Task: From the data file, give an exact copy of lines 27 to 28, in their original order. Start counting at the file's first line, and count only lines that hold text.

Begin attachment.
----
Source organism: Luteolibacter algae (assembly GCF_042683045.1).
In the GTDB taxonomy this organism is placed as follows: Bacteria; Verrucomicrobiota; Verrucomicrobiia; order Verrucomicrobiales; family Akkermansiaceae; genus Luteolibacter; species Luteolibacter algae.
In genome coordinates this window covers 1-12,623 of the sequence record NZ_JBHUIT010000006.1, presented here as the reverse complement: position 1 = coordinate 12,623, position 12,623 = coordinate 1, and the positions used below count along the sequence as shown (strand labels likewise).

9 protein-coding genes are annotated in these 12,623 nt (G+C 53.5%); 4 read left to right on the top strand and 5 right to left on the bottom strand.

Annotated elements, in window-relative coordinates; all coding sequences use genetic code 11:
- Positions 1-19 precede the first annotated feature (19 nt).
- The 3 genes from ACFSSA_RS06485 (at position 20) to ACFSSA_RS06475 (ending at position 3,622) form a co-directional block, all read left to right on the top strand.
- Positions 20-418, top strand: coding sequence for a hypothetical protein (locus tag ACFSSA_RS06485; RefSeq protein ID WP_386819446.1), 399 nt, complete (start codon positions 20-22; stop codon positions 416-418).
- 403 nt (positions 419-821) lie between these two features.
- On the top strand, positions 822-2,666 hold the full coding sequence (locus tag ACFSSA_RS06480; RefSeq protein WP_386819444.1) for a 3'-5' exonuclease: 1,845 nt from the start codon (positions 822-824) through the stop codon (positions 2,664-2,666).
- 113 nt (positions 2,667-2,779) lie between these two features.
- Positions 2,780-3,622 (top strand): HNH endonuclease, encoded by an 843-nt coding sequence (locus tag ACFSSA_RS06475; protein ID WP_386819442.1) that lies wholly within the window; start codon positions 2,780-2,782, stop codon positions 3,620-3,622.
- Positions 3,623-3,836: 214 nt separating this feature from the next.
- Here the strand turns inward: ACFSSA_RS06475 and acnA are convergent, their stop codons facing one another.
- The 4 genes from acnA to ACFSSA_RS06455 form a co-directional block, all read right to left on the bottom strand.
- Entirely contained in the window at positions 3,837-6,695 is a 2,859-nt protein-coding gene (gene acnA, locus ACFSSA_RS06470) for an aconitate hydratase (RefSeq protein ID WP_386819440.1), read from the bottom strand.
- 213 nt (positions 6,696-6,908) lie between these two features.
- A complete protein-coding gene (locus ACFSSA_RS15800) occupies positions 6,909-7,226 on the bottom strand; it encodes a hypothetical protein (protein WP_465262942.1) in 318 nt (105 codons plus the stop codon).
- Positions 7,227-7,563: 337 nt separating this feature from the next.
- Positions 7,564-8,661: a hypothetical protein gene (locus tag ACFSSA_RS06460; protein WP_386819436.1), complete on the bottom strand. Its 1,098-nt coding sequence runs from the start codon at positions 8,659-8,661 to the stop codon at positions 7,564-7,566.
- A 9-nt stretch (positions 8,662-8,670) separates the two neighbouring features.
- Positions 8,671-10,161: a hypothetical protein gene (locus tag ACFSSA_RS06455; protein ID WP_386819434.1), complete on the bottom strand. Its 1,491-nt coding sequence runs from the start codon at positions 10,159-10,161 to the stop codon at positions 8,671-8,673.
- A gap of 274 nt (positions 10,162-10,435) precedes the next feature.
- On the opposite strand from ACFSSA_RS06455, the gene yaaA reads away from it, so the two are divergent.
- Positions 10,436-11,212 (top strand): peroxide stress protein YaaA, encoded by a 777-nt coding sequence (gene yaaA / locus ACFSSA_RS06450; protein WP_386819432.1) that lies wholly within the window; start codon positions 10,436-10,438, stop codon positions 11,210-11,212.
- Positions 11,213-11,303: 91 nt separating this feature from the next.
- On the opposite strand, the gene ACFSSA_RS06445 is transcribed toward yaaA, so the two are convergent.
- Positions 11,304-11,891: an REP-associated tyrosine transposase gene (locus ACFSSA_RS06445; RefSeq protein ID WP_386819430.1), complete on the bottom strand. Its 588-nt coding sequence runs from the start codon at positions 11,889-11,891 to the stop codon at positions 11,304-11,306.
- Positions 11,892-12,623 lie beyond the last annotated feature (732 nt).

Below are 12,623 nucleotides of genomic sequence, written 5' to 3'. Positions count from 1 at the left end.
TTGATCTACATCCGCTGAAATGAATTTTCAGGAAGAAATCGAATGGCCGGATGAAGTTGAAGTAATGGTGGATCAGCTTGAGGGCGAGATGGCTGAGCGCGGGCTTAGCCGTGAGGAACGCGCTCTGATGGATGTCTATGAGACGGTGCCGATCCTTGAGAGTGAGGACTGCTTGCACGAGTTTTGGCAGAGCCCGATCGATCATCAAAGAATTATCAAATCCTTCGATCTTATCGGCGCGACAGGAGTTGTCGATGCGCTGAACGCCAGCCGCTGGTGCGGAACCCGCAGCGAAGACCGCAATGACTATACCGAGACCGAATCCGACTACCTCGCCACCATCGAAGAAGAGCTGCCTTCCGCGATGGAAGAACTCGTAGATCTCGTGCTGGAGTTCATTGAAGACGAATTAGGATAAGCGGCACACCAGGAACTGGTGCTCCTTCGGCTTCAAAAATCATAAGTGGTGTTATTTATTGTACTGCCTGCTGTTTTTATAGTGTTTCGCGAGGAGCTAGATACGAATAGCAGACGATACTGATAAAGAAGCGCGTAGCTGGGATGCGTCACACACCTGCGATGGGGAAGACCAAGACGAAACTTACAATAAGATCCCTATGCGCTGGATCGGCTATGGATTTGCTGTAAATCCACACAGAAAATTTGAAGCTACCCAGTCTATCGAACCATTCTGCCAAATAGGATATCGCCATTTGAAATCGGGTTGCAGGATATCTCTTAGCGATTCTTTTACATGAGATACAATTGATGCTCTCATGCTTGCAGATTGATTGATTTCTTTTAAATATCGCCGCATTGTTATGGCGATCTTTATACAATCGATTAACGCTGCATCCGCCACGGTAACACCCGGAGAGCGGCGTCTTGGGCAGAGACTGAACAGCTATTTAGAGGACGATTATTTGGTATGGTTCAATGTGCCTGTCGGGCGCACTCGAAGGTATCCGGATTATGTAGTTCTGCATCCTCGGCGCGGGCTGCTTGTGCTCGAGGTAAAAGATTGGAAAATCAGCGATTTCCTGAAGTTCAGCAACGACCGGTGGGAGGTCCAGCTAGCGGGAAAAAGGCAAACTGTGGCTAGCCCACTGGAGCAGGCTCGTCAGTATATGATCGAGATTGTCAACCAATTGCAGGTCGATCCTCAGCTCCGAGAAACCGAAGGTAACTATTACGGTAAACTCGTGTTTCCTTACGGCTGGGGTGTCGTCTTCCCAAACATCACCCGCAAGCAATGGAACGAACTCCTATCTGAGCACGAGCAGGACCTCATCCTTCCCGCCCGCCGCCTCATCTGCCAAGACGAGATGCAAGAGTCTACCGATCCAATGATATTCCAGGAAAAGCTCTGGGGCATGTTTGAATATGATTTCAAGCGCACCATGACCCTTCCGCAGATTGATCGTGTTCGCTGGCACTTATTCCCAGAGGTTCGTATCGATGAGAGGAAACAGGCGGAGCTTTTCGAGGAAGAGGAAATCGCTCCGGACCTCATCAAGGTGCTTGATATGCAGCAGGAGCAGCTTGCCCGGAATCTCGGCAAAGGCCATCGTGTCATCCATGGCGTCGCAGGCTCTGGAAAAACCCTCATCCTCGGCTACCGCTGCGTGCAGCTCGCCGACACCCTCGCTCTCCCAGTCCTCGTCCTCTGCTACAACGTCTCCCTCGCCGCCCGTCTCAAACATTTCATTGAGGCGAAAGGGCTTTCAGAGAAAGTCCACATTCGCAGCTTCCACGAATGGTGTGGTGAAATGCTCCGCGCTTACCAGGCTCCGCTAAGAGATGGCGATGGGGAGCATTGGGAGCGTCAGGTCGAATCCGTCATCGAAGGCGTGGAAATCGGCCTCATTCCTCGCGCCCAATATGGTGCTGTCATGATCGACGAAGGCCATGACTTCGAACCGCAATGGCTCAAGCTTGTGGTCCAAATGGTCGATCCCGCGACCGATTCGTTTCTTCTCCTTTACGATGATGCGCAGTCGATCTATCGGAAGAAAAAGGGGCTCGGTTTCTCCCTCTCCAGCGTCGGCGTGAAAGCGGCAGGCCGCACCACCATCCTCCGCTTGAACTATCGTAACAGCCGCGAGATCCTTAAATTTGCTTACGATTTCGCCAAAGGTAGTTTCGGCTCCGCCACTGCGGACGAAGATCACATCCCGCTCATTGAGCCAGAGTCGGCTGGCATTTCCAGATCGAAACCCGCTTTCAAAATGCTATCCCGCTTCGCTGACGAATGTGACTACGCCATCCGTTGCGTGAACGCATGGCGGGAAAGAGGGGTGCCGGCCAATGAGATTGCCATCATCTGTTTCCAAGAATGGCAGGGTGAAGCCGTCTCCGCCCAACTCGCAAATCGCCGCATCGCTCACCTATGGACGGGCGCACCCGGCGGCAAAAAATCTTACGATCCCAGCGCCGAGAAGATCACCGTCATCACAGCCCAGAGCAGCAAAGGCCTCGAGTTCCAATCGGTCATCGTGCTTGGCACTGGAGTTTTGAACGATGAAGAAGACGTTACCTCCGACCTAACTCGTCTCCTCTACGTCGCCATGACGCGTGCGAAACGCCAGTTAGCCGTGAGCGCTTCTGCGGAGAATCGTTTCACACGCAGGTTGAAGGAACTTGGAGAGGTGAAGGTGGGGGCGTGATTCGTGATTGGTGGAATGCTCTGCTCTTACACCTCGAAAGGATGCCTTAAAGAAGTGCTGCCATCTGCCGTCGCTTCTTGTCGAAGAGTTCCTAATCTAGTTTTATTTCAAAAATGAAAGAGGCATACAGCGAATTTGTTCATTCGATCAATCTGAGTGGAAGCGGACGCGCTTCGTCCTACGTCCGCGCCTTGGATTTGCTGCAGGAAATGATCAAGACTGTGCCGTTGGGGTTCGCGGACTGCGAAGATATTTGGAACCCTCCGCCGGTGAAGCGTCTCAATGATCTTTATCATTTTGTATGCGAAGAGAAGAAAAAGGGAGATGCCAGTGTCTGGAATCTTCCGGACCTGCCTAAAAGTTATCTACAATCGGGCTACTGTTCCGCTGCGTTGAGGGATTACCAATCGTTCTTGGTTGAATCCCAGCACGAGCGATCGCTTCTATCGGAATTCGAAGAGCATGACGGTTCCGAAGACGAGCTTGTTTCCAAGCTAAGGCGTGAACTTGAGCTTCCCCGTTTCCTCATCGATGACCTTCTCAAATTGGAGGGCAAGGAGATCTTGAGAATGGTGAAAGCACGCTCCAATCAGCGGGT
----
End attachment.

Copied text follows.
- On the opposite strand, the gene ACFSSA_RS06445 is transcribed toward yaaA, so the two are convergent.
- Positions 11,304-11,891: an REP-associated tyrosine transposase gene (locus ACFSSA_RS06445; RefSeq protein ID WP_386819430.1), complete on the bottom strand. Its 588-nt coding sequence runs from the start codon at positions 11,889-11,891 to the stop codon at positions 11,304-11,306.